HARRISBURG, April 12, 2016 – Saying the state auditor general’s new investigation of charter schools in the School District of Philadelphia underscores his belief that Pennsylvania’s charter school financing system is “broken,” Sen. Vincent Hughes today promised legislation that would restore local control to school boards.
“Since 1997, billions in taxpayer dollars have been siphoned away from public schools to charter and cyber charter schools due to the charter school law’s inequitable funding provisions,” Hughes, the Senate Democratic Appropriations Committee chairman, said following Auditor General Eugene DePasquale’s press conference. “It’s time to fix the funding formulas before billions more are lost.”
Under Sen. Hughes legislation, changes to the state’s charter school law would be made to allow a local school board to consider financial impact as part of the charter school authorization process, allow a local school board to set student enrollment targets at any time during a charter school’s existence, and limit the state charter appeal board’s role solely to affirming the local school board’s decision related to a charter authorization or renewal.
The biggest problem in the charter school financing law, Sen. Hughes said, is how cyber charters are funded.
“One of the state’s largest cyber charter schools receives tuition payments from 478 different school districts,” Hughes said. “The amount of those payments varies widely – from $6,628 and $17,182 per student – but not one of those payments is related to what the cyber charter actually spends.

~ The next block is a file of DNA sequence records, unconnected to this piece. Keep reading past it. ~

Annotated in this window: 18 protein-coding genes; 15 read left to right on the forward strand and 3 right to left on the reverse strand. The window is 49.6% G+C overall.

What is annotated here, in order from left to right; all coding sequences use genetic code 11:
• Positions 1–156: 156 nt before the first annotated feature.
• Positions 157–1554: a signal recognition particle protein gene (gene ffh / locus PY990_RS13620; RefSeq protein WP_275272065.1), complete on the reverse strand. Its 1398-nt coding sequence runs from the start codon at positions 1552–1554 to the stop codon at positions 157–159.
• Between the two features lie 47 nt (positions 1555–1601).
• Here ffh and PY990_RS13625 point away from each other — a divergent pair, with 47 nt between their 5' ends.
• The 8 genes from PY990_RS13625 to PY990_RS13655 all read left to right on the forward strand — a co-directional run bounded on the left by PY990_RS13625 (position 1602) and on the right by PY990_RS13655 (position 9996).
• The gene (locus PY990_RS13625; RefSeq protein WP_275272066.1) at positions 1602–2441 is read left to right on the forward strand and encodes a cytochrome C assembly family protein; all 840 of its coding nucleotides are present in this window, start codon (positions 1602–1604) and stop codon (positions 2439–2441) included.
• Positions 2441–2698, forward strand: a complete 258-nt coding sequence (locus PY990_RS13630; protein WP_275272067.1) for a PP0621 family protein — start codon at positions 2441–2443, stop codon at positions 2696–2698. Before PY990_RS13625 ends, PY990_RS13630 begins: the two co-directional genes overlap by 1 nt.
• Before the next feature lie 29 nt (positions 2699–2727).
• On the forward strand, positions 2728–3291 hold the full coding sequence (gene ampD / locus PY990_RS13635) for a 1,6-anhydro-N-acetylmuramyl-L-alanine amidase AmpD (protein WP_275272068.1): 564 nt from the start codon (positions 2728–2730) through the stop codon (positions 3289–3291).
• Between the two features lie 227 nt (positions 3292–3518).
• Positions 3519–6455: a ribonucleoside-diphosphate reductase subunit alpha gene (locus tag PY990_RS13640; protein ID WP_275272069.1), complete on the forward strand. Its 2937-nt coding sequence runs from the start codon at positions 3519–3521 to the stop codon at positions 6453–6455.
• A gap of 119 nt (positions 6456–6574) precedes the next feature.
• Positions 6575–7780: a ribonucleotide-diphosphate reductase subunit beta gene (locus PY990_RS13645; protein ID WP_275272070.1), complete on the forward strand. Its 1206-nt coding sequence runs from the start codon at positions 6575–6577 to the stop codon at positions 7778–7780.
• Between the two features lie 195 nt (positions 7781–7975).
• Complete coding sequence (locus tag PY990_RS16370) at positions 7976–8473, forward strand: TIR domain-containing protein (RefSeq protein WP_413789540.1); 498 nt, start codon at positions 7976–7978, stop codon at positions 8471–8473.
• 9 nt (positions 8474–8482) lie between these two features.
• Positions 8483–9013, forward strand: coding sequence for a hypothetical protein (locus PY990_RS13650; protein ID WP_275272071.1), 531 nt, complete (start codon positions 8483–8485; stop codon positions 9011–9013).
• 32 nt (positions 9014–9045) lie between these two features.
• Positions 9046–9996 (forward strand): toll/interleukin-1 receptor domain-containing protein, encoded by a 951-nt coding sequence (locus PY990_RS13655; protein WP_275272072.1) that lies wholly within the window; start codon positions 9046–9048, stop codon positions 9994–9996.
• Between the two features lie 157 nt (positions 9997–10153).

“The average, per-student expenditure for the state’s cyber charters is $10,145 per student. When the cyber charter provider receives more than necessary to educate the student, the provider pockets these taxpayer dollars.”
Once overdue changes are adopted, Hughes said school districts could save $100 million, and cyber charters would be forced to do a better job educating their students.
According to the PA Department of Education’s most recent School Performance Profile, the average score – out of 100 – for the state’s 13 cyber charters is 48. Not one has earned an SPP score above a passing grade of 70.
Another change that would benefit school districts and ensure the proper education of students is in the area of special education.
“Charter schools receive about $19,000 per special education student,” Hughes said. “But they only spend about $10,000 of that on services for those students.”
Once changed, Sen. Hughes said school districts could annually save $180 million.
To read a copy of Auditor General Eugene DePasquale’s audit of the School District of Philadelphia’s charter schools, click here.
Contact: Mark Shade